The problem for the iShares MSCI All Peru Capped ETF (NYSEArca: EPU) is not its 0.6% loss over the past 90 days. That is far better than the 4.5% shed by the iShares Latin American 40 ETF (NYSEArca: ILF) over the same period. Rather, volume in EPU’s components is drying up.
“The average daily trading value on the Lima exchange fell to $6.1 million in June, the lowest since 2009,” Eduardo Thomson reports for Bloomberg, citing Credicorp data.
There is an upside to the volume downside in Peru. It could prompt companies, including some of the 25 held by EPU, to start repurchasing shares to bolster liquidity for Lima-listed shares, according to Bloomberg.
Based on EPU’s trailing three-month average daily volume of 42,000 shares, the ETF’s average daily dollar volume is $1.2 million over that period. Bloomberg notes that investors have steered away from Peruvian shares due to the market’s high concentration toward materials and mining names and tax issues.
EPU is reflective of Peru’s status as a major miner of gold, silver and copper. The ETF devotes 46.4% of its weight to the materials sector and another 30.1% to financial services stocks. No other sector commands more than 8.8% of the ETF’s weight. [Peru ETF Looks for More Upside]
And as volume has dried up in Peru, investors have departed EPU. The ETF had $267.7 million in assets under management as of Nov. 14, but that number was just $182.5 million as of July 1. On the bright side, several of EPU’s largest holdings trade in New York and offer decent average daily turnover.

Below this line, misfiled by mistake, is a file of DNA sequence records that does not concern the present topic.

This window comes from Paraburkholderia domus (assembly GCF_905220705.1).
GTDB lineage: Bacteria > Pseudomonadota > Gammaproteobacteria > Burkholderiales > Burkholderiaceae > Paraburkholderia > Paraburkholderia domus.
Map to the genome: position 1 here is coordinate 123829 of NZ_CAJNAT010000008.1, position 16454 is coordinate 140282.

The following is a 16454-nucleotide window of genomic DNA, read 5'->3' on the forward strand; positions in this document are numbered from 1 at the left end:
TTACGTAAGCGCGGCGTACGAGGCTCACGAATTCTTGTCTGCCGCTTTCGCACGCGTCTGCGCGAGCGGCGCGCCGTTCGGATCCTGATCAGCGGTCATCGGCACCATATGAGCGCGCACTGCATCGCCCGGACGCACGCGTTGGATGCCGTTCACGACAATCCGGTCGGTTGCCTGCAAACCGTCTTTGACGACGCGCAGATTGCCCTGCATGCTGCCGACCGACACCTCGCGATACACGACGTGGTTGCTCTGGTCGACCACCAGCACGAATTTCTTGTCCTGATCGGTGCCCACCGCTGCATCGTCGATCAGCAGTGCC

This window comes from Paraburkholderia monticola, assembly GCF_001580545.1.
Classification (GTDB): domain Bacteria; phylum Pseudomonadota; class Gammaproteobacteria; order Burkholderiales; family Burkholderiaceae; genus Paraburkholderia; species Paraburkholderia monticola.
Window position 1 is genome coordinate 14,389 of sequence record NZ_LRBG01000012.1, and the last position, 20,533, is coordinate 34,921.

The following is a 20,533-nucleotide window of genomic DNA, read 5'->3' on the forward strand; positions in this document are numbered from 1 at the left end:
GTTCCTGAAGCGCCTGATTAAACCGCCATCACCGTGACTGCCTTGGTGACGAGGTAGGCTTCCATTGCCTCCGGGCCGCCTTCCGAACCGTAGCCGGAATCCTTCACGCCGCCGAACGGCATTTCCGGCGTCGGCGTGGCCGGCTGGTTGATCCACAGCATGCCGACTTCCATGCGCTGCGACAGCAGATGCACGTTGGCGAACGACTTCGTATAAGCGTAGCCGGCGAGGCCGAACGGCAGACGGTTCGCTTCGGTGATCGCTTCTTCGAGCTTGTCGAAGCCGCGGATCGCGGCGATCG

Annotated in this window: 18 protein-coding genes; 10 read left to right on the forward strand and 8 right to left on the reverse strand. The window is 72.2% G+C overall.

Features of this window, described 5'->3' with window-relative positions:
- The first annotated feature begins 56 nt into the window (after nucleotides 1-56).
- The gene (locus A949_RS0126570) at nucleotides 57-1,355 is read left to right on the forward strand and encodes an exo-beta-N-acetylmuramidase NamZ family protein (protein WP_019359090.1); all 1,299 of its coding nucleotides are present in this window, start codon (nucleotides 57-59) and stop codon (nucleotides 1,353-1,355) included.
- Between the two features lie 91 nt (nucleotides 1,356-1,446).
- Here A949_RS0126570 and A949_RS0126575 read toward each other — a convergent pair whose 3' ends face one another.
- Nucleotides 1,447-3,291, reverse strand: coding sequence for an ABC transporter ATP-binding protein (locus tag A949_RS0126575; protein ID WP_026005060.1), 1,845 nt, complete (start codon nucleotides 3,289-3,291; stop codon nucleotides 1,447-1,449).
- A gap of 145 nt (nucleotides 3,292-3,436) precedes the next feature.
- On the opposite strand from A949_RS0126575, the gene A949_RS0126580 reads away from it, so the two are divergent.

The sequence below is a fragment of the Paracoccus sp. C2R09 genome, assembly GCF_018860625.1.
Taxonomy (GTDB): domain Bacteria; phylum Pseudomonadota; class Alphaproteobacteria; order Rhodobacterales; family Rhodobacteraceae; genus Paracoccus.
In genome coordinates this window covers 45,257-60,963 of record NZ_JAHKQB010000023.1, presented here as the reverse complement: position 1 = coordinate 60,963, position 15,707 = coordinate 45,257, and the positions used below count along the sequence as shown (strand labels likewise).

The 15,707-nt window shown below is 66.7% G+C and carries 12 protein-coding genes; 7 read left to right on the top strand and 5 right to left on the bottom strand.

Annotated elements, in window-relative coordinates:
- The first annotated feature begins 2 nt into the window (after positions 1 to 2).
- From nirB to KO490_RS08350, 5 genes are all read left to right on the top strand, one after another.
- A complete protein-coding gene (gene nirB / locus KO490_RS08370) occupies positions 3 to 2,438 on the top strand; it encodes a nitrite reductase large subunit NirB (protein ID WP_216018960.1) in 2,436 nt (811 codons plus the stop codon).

For example, Credicorp (NYSE: BAP) has 90-day average turnover of nearly 308,000 shares while Southern Copper’s (NYSE: SCCO) traded nearly 1.25 million shares over that period. Buenaventura Mines (NYSE: BVN) had volume north of 1.3 million shares over that time. Those are EPU’s three largest holdings, combing for over 44% of the ETF’s weight.
“While Global Markets Intelligence (GMI) stands by its largely upbeat assessment of the policy climate in Lima, it deems the political environment under the current president, Ollanta Humala, as potentially disruptive to constructive policymaking ahead of the 2016 presidential elections, dissuading GMI from retaining an overweight of Peruvian shares until the incumbent unequivocally commits his regime to policy stability,” said S&P Capital IQ in a recent research out in late 2014. [Peru ETF Could Benefit From Energy Investment]
iShares MSCI All Peru Capped ETF
ETF Trends editorial team contributed to this post. Tom Lydon’s clients own shares of ILF.
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